In late December of 1971, German director Werner Herzog was scouting locations for his film, Aguirre, the Wrath of God, (a good one!) when he decided to change his itinerary at the last moment and didn’t board LANSA Flight 508. Lucky thing he didn’t, because the plane was struck by lightening, broke apart and disintegrated two miles up, and crashed deep in the Amazon.
Amazingly, one passenger, a 17-year-old German girl named Juliane Koepcke not only survived the crash, but spent 11 days hiking through the jungle until she came upon a loggers, who rescued her. The next day, a pilot flew her to a hospital in Peru where she recovered.
Twenty-five years later, Herzog revisited the astonishing survival story in his film Wings of Hope (1998). Koepcke accompanied him on a visit to the crash site, a journey she described as “a kind of therapy” for her. She went on to write a book, When I fell from the Sky, that was published in 2011. She wrote that she had “nightmares for a long time, for years, and of course the grief about my mother’s death and that of the other people came back again and again. The thought of why was I the only survivor haunts me. It always will.”
Over the years, there was a documentary about her experience and another movie, Miracles Still Happen in 1974. Her story has led to much speculation about why she survived. She said that she had remained strapped in her seat and fell with a section of three attached seats. Possibly, the seats acted as a parachute, slowing her fall. Also, possibly updrafts from the storm and landing in the dense forest also contributed to her survival.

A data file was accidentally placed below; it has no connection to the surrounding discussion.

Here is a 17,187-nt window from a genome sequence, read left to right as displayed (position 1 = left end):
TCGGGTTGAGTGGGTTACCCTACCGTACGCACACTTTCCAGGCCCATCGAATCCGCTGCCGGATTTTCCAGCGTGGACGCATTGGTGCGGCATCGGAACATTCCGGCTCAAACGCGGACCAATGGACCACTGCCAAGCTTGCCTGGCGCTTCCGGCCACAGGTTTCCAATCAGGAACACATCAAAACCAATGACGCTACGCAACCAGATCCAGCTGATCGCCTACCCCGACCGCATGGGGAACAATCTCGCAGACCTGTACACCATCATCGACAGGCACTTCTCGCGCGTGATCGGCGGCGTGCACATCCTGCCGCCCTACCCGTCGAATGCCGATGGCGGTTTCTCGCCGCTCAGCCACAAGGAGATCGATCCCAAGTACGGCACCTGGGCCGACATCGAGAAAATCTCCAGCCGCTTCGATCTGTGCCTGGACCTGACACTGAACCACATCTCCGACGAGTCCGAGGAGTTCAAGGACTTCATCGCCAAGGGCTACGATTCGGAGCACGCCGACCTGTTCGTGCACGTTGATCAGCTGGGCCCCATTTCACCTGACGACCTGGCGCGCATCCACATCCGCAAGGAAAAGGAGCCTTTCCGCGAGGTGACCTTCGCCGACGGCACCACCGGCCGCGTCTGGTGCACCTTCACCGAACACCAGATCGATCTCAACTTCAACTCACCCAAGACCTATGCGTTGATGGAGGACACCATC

She credited her parents, who had taught her jungle survival skills, for her ability to survive in the jungle for 11 days following the crash. She came upon a stream and followed it, recalling that her father had told her that streams would eventually lead to civilization. After ten days, she came upon a boat, and waited there. She poured gasoline from the engine on her injuries to kill the maggots. The next morning, loggers arrived and took her to their village.
She and her parents, who were biologists, had established a research station in the Amazon Rain Forest three years earlier, and Juliane had become “a jungle child.” She went on to follow in her parents’ footsteps and became a mammologist. Now known as Juliane Diller, she serves as librarian at the Bavarian State Collection of Zoology in Munich.